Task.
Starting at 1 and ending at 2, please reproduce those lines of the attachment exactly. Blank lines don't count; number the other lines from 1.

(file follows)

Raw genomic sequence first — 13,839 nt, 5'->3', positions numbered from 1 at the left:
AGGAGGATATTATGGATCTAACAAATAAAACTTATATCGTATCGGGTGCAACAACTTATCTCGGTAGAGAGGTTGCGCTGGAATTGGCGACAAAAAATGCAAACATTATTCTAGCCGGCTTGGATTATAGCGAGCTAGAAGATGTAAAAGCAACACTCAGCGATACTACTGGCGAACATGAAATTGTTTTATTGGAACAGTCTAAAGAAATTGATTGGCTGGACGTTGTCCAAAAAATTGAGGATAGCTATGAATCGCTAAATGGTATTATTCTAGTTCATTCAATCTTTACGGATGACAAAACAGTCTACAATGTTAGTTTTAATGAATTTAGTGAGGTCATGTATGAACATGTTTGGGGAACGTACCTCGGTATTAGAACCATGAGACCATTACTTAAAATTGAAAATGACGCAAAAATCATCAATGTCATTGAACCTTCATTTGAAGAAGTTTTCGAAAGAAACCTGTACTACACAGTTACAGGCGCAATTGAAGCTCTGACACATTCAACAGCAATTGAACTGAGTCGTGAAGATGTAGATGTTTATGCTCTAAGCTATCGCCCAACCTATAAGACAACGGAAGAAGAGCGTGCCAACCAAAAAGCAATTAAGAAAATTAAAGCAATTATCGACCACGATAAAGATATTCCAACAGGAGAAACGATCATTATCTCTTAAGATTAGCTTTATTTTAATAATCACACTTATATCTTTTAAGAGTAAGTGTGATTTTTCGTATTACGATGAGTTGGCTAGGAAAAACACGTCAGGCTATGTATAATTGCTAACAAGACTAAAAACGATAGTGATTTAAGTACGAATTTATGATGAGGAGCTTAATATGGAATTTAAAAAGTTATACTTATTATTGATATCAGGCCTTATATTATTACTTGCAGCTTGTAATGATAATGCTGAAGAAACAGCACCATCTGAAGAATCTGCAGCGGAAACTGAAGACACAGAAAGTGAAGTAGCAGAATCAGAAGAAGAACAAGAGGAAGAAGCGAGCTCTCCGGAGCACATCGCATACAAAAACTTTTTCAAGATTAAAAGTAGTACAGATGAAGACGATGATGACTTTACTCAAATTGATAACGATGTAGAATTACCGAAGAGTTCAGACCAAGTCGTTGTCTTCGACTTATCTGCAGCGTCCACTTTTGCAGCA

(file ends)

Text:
Raw genomic sequence first — 13,839 nt, 5'->3', positions numbered from 1 at the left:
AGGAGGATATTATGGATCTAACAAATAAAACTTATATCGTATCGGGTGCAACAACTTATCTCGGTAGAGAGGTTGCGCTGGAATTGGCGACAAAAAATGCAAACATTATTCTAGCCGGCTTGGATTATAGCGAGCTAGAAGATGTAAAAGCAACACTCAGCGATACTACTGGCGAACATGAAATTGTTTTATTGGAACAGTCTAAAGAAATTGATTGGCTGGACGTTGTCCAAAAAATTGAGGATAGCTATGAATCGCTAAATGGTATTATTCTAGTTCATTCAATCTTTACGGATGACAAAACAGTCTACAATGTTAGTTTTAATGAATTTAGTGAGGTCATGTATGAACATGTTTGGGGAACGTACCTCGGTATTAGAACCATGAGACCATTACTTAAAATTGAAAATGACGCAAAAATCATCAATGTCATTGAACCTTCATTTGAAGAAGTTTTCGAAAGAAACCTGTACTACACAGTTACAGGCGCAATTGAAGCTCTGACACATTCAACAGCAATTGAACTGAGTCGTGAAGATGTAGATGTTTATGCTCTAAGCTATCGCCCAACCTATAAGACAACGGAAGAAGAGCGTGCCAACCAAAAAGCAATTAAGAAAATTAAAGCAATTATCGACCACGATAAAGATATTCCAACAGGAGAAACGATCATTATCTCTTAAGATTAGCTTTATTTTAATAATCACACTTATATCTTTTAAGAGTAAGTGTGATTTTTCGTATTACGATGAGTTGGCTAGGAAAAACACGTCAGGCTATGTATAATTGCTAACAAGACTAAAAACGATAGTGATTTAAGTACGAATTTATGATGAGGAGCTTAATATGGAATTTAAAAAGTTATACTTATTATTGATATCAGGCCTTATATTATTACTTGCAGCTTGTAATGATAATGCTGAAGAAACAGCACCATCTGAAGAATCTGCAGCGGAAACTGAAGACACAGAAAGTGAAGTAGCAGAATCAGAAGAAGAACAAGAGGAAGAAGCGAGCTCTCCGGAGCACATCGCATACAAAAACTTTTTCAAGATTAAAAGTAGTACAGATGAAGACGATGATGACTTTACTCAAATTGATAACGATGTAGAATTACCGAAGAGTTCAGACCAAGTCGTTGTCTTCGACTTATCTGCAGCGTCCACTTTTGCAGCA